Recently I noticed a colleague heard FAPE used as a verb. Free appropriate public education (FAPE) is mandated in IDEA for students with disabilities. This was the first time that it was made explicit in federal law that students with disabilities had to be educated at public expense in an appropriate manner. And remember, IDEA was passed in 1990 so...rather recently. As noted elsewhere, the word "appropriate" is rather, well, inappropriate because it's so open to interpretation. However, what might be even more inappropriate is the use of FAPE I have recently heard at meetings of the special ed teachers in my district. The usage went like this:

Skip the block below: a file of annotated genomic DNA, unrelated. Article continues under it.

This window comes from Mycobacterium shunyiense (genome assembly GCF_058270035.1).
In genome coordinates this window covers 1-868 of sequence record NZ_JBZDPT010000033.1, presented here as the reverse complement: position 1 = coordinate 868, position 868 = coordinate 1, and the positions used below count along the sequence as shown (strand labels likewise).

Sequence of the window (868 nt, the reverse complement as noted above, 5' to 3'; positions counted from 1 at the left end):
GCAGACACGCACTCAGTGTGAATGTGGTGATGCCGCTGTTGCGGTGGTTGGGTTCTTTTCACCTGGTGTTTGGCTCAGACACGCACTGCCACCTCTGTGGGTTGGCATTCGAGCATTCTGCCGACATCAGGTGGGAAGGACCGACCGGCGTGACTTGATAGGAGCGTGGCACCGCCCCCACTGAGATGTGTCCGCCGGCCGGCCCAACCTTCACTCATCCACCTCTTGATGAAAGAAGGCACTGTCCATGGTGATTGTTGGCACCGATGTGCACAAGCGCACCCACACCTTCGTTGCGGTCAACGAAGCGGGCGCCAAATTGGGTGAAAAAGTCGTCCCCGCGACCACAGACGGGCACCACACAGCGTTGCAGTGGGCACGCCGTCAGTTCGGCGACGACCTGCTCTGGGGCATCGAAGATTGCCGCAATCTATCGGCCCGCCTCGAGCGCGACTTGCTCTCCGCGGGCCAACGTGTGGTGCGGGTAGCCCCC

"So what happens when a student attending private school does not come to the nearest public school for his special education services [as mandated in our state guidelines]?" asked one special ed teacher.
Replied the special education program manager, "You FAPE 'em. Send the FAPE letter [a district-wide standardized letter] indicating that we stand ready to provide FAPE whenever he might begin to show up for his services."
And that made me think that's what we're doing to our students all the time - FAPEing them. Modified your curriculum! You've been FAPEd. Provided alternate setting for your test! Consider yourself FAPEerized! FAPE up to the facts!
Note on 10/6/06: Earlier this week at a district training of all SPED teachers and related service providers the phrase "Fape 'em" was used repeatedly by folks at all levels. So clearly this is part of the lingo that as a newbie I'm just not familiar with.